Primitive Methodism and the Cotton Operatives
Transcription of Article in the Christian Messenger by Rev L.J. Jackson
LANCASHIRE is known throughout the world as the centre of cotton manufacture. A county rich in minerals and natural resources, it is therefore well adapted to sustain great industries. Many thousands of people are employed in its mines and workshops, shipyards and furnaces, but the majority, in the densely crowded towns and villages, are engaged in its cotton mills and warehouses. Its manufactured goods are sent to every part of the world. It has been called the land of trees without branches, because of the numerous tall chimneys of its many factories.
The rise of the cotton industry dates roughly from the beginning of the last century, when James Hargreaves invented the spinning jenny and Samuel Crompton the improved spinning mule. In many hamlets and villages there are still to be seen traces of the day of the hand loom and spinning wheel. By many a cottage there remains the long, low, narrow building which contained the hand looms, and along many a little stream are the ruins of what were once small mills driven by water power. With the introduction of steam and improved machinery a great impetus was given to the cotton trade, and the hand loom speedily fell into disuse, being unable to compete with the superior productive capacity of steam-driven machinery. The great expansion of trade which followed led to immense material prosperity and wealth. People in large numbers were attracted from all parts of the country, and this influx resulted in the rapid development of the county. “Rural districts became urban, villages grew into large centres of population, and small towns became crowded cities.” From being a sparsely inhabited county, Lancashire, in a brief period became the greatest manufacturing district in the world. Though dependent on foreign countries for raw material, the rise and progress of the cotton trade forms one of the most extraordinary pages in the annals of human industry.
Historians have frequently given most graphic accounts of the political, industrial, social and religious conditions which existed at the beginning of the last century, and with one consent agree that social distress and religious indifference were everywhere prevalent. The great evangelical revival under the Wesleys had almost spent itself, while the clergy as a whole were unconcerned with the spiritual needs of the people. The machinery of the church was out-of-date and failed to meet the demands of the time. Social cleavage was wide and deep, and large numbers had neither voice nor vote in the politics of the day. Ignorance, gambling and drunkenness were rife on every hand. The conditions which obtained among the cotton operatives were similar to those in other parts of the country.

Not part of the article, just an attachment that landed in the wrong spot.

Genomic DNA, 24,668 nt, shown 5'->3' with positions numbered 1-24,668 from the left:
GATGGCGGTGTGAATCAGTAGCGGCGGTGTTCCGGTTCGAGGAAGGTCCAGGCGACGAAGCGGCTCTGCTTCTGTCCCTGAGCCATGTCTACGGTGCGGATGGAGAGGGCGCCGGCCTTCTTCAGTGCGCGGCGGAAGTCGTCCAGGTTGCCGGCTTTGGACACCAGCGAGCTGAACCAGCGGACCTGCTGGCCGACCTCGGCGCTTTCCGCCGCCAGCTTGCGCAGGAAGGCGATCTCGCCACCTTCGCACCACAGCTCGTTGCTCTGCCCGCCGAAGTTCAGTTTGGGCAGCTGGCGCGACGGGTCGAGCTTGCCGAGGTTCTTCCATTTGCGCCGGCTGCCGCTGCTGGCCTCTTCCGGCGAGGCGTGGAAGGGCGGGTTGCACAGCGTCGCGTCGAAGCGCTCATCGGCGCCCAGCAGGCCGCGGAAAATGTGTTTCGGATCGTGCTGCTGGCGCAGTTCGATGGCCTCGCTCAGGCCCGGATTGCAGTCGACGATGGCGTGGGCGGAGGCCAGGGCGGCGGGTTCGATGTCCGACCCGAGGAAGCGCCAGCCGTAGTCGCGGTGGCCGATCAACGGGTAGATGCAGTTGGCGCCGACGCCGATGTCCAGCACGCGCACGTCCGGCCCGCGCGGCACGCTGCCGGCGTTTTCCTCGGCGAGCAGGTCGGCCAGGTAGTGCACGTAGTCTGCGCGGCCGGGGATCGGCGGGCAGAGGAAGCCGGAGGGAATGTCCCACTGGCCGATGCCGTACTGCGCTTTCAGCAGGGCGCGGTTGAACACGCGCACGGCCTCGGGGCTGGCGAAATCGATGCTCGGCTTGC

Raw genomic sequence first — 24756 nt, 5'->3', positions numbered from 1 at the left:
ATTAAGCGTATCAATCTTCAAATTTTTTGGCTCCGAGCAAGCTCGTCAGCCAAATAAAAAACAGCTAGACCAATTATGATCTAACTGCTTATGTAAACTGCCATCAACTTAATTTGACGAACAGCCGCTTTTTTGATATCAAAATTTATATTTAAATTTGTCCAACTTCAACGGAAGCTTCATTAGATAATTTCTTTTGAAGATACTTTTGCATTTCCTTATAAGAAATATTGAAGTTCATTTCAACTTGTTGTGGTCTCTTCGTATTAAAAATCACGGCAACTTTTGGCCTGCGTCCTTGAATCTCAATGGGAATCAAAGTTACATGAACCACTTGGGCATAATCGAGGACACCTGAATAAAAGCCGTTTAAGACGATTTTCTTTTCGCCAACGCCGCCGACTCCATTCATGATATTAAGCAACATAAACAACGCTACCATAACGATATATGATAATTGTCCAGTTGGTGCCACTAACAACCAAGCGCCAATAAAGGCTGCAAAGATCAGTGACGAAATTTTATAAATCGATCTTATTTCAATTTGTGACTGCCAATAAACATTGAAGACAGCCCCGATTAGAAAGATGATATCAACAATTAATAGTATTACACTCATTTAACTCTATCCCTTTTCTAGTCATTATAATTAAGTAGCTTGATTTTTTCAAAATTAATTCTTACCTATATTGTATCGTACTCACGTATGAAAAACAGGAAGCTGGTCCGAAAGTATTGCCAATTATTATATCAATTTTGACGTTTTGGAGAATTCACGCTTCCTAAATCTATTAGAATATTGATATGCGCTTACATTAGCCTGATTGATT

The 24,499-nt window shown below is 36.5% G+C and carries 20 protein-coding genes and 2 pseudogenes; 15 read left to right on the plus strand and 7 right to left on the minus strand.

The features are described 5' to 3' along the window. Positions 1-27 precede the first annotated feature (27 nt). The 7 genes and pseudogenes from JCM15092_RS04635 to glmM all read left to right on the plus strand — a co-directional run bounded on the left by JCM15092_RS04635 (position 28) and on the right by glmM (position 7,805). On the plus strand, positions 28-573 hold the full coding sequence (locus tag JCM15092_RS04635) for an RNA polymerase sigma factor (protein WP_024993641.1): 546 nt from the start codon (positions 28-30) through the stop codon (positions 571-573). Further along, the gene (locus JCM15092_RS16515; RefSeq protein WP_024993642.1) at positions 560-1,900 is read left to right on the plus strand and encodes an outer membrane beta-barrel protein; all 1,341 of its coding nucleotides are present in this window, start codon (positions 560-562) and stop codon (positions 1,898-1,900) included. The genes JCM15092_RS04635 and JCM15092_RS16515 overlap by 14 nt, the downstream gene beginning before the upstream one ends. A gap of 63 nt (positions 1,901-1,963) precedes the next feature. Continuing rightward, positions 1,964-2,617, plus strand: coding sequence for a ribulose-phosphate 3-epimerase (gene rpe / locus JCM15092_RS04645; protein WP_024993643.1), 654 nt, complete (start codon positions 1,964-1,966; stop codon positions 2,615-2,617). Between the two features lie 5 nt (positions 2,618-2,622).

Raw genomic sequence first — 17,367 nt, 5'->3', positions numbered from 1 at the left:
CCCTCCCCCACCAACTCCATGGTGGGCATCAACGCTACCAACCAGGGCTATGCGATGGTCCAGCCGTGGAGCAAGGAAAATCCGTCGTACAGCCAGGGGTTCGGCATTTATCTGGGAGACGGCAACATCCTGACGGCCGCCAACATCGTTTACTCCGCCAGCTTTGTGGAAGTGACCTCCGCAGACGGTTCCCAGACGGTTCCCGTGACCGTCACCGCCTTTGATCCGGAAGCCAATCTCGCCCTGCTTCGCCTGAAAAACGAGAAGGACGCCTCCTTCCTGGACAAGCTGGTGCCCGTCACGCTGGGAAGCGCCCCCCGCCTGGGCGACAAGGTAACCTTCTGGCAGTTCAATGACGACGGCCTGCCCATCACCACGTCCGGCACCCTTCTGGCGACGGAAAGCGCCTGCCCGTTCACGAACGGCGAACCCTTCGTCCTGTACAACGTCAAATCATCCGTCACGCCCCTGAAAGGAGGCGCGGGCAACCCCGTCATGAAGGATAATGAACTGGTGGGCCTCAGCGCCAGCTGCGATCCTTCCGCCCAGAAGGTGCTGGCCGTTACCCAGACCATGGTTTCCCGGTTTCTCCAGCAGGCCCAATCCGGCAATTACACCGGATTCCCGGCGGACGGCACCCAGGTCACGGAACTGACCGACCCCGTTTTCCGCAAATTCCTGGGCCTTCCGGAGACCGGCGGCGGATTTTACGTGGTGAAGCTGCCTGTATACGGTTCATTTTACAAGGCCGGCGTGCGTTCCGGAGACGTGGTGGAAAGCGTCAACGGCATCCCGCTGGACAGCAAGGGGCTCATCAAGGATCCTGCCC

It is interesting, and surely prophetic, that Primitive Methodism was born about the same time as the rise of the cotton trade. A sort of kinship links them to one another. In a sense both are the product of village life, and, seeing they have so much in common, it is natural they should react upon one another. So far as the cotton operatives are concerned the influence of our church is clearly seen as one of the vital forces making for progress. The cotton workers as a class believe in democratic ideals in keeping with their own independence. It is no wonder, therefore, that our church, largely composed of the rank and file, should appeal to them. Our leaders have been men who know from personal experience their conditions, and so are able to give guidance in all matters affecting their welfare. All through history we have been closely allied and deeply sympathetic with the highest aspirations of the workers for progress and uplift. It would be difficult to rightly estimate the religious influence of Primitive Methodism on the rough and illiterate mill operatives in the early years of last century. But as the preachers took their stand and in homely language spoke of the love of Christ there was that in the message and in the men which appealed to and won a response from the spinners and weavers of Lancashire. As they listened to the wondrous story of the Cross, new impulses stirred within them, new visions opened out before them, conversions were numerous, societies were formed and chapels erected, so that to-day there is scarcely a village in the whole area of cotton manufacture which has not its Primitive Methodist church, which has from time to time been the centre of spiritual awakening. Those who have spent their lives in these localities can bear evidence of the transforming power of the Gospel as preached from our pulpit, and taught in our Sabbath schools. They can tell of many who possessed a simple yet sublime faith, whose lives were absolutely surrendered to Jesus Christ. We recall one, for example, whose memory is sacred because of the piety and purity of his life. In giving his experience he sometimes told how in the time of the great cotton famine when dire poverty and distress prevailed, he was so reduced in circumstances, that when the quarterly meeting came he had but two shillings left, and a family of little children to provide for. For long he debated the course he should follow: should he give the money to support his church or keep it for the needs of home? He attended the meeting and paid his class money, and we remember the old saint declare with tears streaming down his face “from that day until now I’ve not wanted for anything.” His devotion to the Master left an abiding impression for good upon all who knew him. And others we recall who were truly “living epistles known and read of all.” These loyal souls have their disciples who to-day exercise a commanding influence on local life, and readily confess they owe everything under God to the ministries of our church.